Iran-US enmity goes back to the 1950s, the days of Mosaddegh. It intensified in the aftermath of the replacement of the monarchy by a theocratic dispensation under the Ayatollahs.
The long siege of the American embassy in Tehran, the threats intermittently issued by the Khomeinites of exporting the Islamic Revolution of Iran to other regions, particularly the coastal states, and other hostile acts led the US to impose economic sanctions on Iran, which was bound to weaken its economy and restrain its aggressive posturing.
During those days, Washington had a firm foothold in Saudi Arabia because of its oil strategy and the dependence of Arab states on American security arrangements.
Emboldened by successfully ousting the monarchy, Tehran theocracy began opposing every move of the US in the region, linking it up with the threat perception of the state now established on religious ideology.
Iran’s open hostility against the State of Israel and its declaration of destruction of that nation as its state policy pressured successive American administrations from the Congress, which comprised many Jewish lawmakers.
Iran’s interference was not limited to Israel; it meddled with the affairs in Yemen, Syria, Lebanon, and Palestine. Its interference invariably clashed with the interests of the US.
Acts Of Hostility
Had Iran remained content with these unfriendly acts, moderate forces might have supervened and found the path for rapprochement between the two.
That did not happen, and Iran devised its designs for acquiring nuclear capability. It was known that it had been secretly working on the plan, identified the sites, and underlined the step-by-step progress it would be making to become a nuclear power.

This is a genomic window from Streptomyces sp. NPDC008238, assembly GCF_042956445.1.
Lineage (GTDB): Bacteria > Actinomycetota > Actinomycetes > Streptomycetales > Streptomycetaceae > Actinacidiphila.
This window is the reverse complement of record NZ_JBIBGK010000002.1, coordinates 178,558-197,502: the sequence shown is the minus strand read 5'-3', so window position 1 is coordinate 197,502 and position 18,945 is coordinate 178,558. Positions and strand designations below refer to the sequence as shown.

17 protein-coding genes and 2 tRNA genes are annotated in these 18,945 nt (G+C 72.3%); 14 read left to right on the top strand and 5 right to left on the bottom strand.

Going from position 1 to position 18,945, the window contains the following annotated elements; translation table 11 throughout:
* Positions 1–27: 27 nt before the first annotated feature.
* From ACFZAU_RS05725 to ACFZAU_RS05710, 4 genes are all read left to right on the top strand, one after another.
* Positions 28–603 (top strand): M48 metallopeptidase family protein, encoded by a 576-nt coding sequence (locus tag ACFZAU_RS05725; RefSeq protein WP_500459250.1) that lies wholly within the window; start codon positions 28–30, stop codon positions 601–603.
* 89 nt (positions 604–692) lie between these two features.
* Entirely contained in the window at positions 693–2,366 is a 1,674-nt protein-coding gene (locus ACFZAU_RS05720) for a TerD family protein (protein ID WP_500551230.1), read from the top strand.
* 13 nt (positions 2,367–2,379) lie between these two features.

This was not a tiny ambition considering its regional and strategic security ramifications. The US and its European allies became alert when they learned about Iran’s nuclear program’s progress. Sanctions were further tightened.
Over the years, successive presidents, both Democrats and Republicans, have cited Iran’s nuclear program, support for terrorism, meddling in the Middle East, and imprisoning American citizens on trumped-up charges as a direct threat to the security and influence of the United States.
American forces have been attacked by Iranian surrogates and allies in Iraq, Lebanon, Saudi Arabia, Syria, and Afghanistan since the 1980s.
Iran Primer of June 9 wrote that Washington has charged that hundreds of Americans have been killed in firefights, suicide bombings, improvised explosive devices, and assassinations. The US has retaliated in some cases and argues that retaliatory measures have been taken only to stop the escalation of hostilities.
Washington’s Main Concerns
These need to be understood clearly. Iran has developed accurate ballistic missiles with a range of up to 2,000 kilometers. It had provided drones to Russia and tens of millions of dollars in arms to militant proxies in Iraq, Lebanon, the Palestinian territories, Syria, and Yemen.
Iran is aggressive at sea in having seized US drones and provocations of US naval forces in the Persian Gulf.
Iran is allegedly carrying cyberattacks on the US government, infrastructure, and private businesses. Iran is hatching plots to kill current and former US officials in retaliation for the 2020 assassination of General Qasim Suleimani, the chief commander of the Iranian “terrorist” outfit called Pasdaran.
As explained by the Secretary of State Anthony Blinken, Washington’s concerns about Iran focus on three areas: support for terrorism, violent opposition to the Middle East peace process, and development of weapons of mass destruction. Secondary American interests include human rights concerns, especially concerning Iran’s religious minorities.
For more than two years, President Biden tried but failed to restore the 2015 Iranian nuclear deal. The agreement appears to be beyond resuscitation.